Your Dispatches: July 2011 Archives
Friday July 8, 2011
Colleen Schneider of Winnipeg heard Rick's interview with Mohamed Ahmed Noor, the mayor of Mogadishu, on the July 7 Dispatches program, and recalled this story of her own.
I was so impressed by the bravery of Mohamed Noor in taking on the most dangerous city in the world and addressing its overwhelming problems head on. This story made me think of a fellow that we encountered in a tiny customs/border office on the Zaire/Uganda border 17 years ago. We had entered Zaire through Burundi and had experienced the most conspicuous corruption I had ever witnessed. During our short time in Zaire, we had been shaken down by numerous young soldiers who had set up their own posts to get money and had our passports taken away during a domestic boat trip on Lake Kivu from Bukavu to Goma. So, when the time had come to leave, we braced ourselves for more of the same.
We entered a small wooden building that was organized, clean, and efficiently run by an older gentlemen dressed in a suit. We pulled out our passports (with our wallets at the ready) and presented them to a fellow behind a table Our passports were stamped and we were bid adieu. My husband and I were flabbergasted. Here in the middle of the jungle (literally) was the most well-run government office in all of Zaire - thanks to this man. He had obviously made a very conscious decision to run a corruption-free border office. This was another example of bravery in a corrupt and disorganized state. It really brought home the idea that one person really can make a difference, as cliche as it sounds.
Categories: Your Dispatches
Friday July 8, 2011
After Rick's essay about NASA and the end of the Space Shuttle in the June 16 Dispatches program, we received this open letter from former NASA director Christopher Kraft and Scott Spencer to the current head of NASA.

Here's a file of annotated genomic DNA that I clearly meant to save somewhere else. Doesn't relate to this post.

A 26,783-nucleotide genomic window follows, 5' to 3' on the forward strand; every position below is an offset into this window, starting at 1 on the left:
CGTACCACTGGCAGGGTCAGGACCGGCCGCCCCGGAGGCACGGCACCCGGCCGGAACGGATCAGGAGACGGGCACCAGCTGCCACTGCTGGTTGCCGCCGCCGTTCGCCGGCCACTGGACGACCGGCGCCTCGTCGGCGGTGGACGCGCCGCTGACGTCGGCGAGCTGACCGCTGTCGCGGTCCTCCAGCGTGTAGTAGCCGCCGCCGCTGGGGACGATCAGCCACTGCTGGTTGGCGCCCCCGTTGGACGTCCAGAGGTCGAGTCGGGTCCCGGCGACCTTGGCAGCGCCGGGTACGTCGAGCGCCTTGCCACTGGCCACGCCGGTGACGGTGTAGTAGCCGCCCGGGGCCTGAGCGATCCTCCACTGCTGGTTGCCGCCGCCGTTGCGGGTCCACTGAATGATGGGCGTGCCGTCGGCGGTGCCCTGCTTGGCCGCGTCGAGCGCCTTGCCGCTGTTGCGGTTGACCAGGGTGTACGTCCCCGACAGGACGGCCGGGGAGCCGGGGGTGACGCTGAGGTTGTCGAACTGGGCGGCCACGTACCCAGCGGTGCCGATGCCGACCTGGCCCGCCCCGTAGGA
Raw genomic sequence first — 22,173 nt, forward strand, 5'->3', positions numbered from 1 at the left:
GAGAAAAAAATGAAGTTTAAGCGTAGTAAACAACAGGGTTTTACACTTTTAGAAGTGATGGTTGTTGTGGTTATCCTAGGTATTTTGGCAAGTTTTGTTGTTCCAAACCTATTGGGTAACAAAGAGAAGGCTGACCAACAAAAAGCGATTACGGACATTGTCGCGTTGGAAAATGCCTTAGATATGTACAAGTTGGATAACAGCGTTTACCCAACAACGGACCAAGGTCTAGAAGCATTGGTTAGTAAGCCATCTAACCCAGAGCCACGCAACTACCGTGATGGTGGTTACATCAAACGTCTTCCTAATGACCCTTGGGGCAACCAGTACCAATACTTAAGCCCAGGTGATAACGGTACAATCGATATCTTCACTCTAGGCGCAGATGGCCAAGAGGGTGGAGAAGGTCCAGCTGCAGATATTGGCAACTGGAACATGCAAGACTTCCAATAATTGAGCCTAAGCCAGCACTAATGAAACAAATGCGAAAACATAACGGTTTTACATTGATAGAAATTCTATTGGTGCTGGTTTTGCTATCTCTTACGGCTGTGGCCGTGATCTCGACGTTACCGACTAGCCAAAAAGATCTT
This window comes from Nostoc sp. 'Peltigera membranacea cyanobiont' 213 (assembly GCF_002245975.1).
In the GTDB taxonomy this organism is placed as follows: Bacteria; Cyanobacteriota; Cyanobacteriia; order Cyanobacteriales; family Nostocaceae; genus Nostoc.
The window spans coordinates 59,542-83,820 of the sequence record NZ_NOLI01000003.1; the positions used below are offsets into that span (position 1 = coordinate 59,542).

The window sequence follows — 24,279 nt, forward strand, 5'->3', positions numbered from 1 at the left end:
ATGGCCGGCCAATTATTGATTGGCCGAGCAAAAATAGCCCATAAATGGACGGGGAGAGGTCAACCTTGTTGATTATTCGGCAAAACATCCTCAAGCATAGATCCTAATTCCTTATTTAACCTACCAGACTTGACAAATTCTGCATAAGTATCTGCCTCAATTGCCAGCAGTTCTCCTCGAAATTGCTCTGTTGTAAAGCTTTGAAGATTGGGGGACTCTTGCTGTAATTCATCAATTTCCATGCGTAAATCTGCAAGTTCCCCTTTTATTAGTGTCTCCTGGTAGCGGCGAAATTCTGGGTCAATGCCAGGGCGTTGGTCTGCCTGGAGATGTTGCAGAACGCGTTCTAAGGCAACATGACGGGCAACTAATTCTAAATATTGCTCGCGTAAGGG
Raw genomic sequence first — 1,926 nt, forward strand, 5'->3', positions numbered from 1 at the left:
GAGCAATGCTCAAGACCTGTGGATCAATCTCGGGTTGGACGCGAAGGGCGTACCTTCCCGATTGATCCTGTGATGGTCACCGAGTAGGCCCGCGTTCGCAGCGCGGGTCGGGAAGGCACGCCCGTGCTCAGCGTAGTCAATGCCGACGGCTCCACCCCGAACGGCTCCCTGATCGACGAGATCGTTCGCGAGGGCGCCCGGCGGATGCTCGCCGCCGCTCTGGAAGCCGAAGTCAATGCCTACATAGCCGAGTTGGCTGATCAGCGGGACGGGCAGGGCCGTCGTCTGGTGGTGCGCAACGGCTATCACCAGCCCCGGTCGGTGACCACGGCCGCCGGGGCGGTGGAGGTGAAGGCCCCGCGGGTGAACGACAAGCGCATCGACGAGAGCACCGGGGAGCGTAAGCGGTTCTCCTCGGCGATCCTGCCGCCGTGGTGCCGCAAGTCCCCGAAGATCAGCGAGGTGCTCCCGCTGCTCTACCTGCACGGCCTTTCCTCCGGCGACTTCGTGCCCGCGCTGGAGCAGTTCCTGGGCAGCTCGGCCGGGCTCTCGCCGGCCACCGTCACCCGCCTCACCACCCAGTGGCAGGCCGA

Read more »
OPEN LETTER FOR IMMEDIATE RELEASE:
June 30, 2011
Charles F. Bolden, Jr.
National Aeronautics and
300 E Street, S.W.
Washington, D.C. 20546
Dear Administrator Bolden,
We believe that the planned retirement of the Space Shuttle fleet after the flight of STS-135 next month will create an unacceptable flight risk for maintaining safe and reliable operations of the International Space Station (ISS). As you well know, the shuttles are the only spacecraft that can provide independent spacewalks for critical ISS repairs.
If an incident or life support failure rendered the ISS uninhabitable, repair spacewalks to restore operations would not be possible from the space station. In a worst case scenario, deterioration and loss of systems on an abandoned ISS could result in an uncontrolled, catastrophic reentry with risks to populated areas around the world. This would have significant ramifications to foreign relations and liability for the United States, Russia and the other countries who participate as partners on the International Space Station. The recent near miss of space debris, which caused the ISS astronauts to seek shelter in the Soyuz spacecraft, is a reminder that a catastrophic accident is a stark possibility.